On September 13, the tandem of Oakland Soul and Oakland Roots became the latest club to launch a community investment initiative that allows supporters to own a stake in the teams.
And within mere hours of launch, the investment round surpassed $1 million thanks to more than one thousand supporters who donated.
While community ownership initiatives are not entirely new in U.S. soccer, this one stands out as the most ambitious to date.
In 2021, Minnesota Aurora raised $1 million through a community investment campaign that was supported by over 3,000 people. In 2020, Detroit City FC opened up a 10% stake in the club to supporters through a $1.2 million round of community investing. And in 2019, Chattanooga Football Club brought in a little more than $870,000 by welcoming in community owners.
Oakland is aiming to raise $2 million during this investment round, but it wouldn’t be surprising to see that number go even higher. SEC regulations limit investments like this to $5 million total.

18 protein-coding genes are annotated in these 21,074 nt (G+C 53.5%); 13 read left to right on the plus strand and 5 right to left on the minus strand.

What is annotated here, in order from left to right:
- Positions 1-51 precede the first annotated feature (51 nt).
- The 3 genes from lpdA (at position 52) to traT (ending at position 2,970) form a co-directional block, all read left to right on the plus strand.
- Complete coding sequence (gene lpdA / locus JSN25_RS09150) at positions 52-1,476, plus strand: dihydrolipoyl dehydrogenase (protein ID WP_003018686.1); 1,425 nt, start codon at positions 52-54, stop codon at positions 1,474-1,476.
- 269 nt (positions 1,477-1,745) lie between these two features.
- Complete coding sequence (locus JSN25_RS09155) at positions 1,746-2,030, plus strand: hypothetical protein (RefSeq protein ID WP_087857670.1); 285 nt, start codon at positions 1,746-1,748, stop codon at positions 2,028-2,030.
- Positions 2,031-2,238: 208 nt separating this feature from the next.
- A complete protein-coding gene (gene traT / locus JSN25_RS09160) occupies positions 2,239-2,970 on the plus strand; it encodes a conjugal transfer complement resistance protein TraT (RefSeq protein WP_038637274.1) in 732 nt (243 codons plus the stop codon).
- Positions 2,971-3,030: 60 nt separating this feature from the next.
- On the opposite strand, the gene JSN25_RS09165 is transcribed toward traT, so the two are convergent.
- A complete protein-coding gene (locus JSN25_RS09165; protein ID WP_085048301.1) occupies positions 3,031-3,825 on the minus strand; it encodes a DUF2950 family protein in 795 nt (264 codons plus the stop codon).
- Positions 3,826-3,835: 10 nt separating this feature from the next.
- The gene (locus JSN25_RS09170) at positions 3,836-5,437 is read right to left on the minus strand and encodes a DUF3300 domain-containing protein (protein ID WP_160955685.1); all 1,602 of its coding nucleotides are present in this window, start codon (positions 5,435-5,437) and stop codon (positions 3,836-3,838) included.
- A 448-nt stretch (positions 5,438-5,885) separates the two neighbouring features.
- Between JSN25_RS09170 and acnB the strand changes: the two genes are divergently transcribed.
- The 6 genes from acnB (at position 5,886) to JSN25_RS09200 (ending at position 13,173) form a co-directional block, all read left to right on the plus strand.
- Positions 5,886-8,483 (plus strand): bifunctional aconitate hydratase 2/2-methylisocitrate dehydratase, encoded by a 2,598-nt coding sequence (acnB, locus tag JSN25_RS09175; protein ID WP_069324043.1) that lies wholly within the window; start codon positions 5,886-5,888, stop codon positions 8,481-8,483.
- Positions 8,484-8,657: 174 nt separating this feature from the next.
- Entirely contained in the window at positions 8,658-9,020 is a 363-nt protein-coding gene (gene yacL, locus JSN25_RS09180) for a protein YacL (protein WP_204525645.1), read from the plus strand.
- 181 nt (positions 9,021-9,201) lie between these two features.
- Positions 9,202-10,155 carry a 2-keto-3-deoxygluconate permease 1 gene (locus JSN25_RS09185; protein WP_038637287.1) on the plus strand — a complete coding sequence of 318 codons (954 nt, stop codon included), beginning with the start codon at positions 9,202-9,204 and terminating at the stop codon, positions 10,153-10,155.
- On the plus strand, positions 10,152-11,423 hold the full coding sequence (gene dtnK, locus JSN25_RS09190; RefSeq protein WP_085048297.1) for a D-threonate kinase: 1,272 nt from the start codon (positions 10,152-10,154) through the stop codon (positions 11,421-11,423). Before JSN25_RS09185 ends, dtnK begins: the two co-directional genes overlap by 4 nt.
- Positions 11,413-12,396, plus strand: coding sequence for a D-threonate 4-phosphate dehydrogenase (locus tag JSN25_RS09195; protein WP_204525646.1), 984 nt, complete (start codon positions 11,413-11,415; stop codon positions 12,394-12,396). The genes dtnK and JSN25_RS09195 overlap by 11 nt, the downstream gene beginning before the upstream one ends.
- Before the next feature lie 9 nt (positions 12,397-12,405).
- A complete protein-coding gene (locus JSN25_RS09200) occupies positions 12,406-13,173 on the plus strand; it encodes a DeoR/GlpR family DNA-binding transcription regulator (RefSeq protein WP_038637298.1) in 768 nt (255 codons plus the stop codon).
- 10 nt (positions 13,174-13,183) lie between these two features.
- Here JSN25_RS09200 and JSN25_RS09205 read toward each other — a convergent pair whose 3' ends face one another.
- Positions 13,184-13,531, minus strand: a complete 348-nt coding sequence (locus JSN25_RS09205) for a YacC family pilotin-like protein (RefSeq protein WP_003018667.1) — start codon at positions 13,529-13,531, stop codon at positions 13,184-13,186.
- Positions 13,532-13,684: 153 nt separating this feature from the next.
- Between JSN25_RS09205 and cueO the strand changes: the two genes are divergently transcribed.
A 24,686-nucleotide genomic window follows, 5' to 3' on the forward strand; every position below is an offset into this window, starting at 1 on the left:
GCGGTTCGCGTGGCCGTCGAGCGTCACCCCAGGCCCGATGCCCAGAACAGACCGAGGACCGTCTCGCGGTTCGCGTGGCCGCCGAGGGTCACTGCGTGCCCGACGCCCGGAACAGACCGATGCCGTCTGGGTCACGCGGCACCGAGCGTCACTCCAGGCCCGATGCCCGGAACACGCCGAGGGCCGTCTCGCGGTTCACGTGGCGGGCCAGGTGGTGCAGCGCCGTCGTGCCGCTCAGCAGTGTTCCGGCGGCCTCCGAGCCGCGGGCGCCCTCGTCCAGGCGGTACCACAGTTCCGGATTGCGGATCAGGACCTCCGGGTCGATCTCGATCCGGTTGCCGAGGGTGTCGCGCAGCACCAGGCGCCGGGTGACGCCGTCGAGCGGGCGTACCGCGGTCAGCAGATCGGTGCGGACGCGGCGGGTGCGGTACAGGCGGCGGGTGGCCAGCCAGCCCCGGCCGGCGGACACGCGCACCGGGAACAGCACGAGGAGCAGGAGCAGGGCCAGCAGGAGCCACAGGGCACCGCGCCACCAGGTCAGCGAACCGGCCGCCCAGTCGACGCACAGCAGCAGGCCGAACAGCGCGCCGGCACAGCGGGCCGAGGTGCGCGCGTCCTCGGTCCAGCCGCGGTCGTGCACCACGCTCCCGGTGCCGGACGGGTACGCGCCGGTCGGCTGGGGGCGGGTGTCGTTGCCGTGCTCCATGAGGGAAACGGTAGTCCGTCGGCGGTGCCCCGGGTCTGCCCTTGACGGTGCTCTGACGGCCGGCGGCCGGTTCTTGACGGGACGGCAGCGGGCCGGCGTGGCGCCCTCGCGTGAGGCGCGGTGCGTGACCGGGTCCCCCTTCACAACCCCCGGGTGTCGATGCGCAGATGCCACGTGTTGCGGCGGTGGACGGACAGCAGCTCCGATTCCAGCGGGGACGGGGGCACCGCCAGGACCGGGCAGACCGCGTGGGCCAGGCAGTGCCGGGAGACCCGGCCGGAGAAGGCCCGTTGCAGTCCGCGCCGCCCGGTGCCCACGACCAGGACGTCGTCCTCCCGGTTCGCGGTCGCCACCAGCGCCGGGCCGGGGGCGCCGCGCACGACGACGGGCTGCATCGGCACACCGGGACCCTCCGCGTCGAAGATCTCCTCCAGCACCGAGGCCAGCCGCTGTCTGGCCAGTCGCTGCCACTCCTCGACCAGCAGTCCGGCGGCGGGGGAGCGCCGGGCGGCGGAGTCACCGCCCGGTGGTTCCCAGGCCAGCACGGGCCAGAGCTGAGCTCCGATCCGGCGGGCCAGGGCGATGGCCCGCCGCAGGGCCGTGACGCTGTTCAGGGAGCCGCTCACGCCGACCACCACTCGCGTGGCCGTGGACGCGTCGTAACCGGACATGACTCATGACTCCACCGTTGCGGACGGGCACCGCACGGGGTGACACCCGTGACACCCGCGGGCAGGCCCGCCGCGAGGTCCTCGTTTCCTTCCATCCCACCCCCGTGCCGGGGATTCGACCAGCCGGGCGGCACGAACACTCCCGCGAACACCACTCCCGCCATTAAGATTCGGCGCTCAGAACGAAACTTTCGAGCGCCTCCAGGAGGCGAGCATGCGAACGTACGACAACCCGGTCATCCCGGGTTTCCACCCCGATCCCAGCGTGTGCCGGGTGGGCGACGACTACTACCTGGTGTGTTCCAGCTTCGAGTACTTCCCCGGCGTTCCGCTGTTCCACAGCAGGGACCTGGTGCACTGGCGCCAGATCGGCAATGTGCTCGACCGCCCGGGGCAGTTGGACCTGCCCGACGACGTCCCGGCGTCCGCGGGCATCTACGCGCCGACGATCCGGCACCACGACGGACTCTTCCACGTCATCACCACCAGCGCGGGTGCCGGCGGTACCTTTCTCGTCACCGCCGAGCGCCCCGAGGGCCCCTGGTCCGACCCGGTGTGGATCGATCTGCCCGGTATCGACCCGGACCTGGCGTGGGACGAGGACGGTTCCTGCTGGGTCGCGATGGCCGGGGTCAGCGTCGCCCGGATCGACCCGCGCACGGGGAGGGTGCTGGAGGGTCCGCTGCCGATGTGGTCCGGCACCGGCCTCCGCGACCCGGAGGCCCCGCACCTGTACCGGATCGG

With this new infusion of support, the club’s ambitious plans include growing their youth development program, elevating Oakland Soul into the fully-professional USL Super League, and completing real estate projects, including a 10,000+ seat stadium.
It’s a bold vision, sure. But given the desire for pro sports in Oakland, and the fact that these two clubs are committed to staying local and growing local, nothing is out of reach for the club.
For anyone who has been to a match in Oakland, it’s easy to understand why they are one of the most unique clubs we have in the sport here in the U.S. Pregame tailgates with supporters feature the music, the food, and the style that Oakland as a city has long been known for… and that you honestly can’t get anywhere else.
Located in a region known for its character and community pride, both the Oakland Soul and Oakland Roots have created the space for their supporters to build a culture that reflects the diverse and energetic style of the region.
So it’s only fitting that the supporters who have helped build Oakland into a role model for soccer culture, now get to own a piece of its future.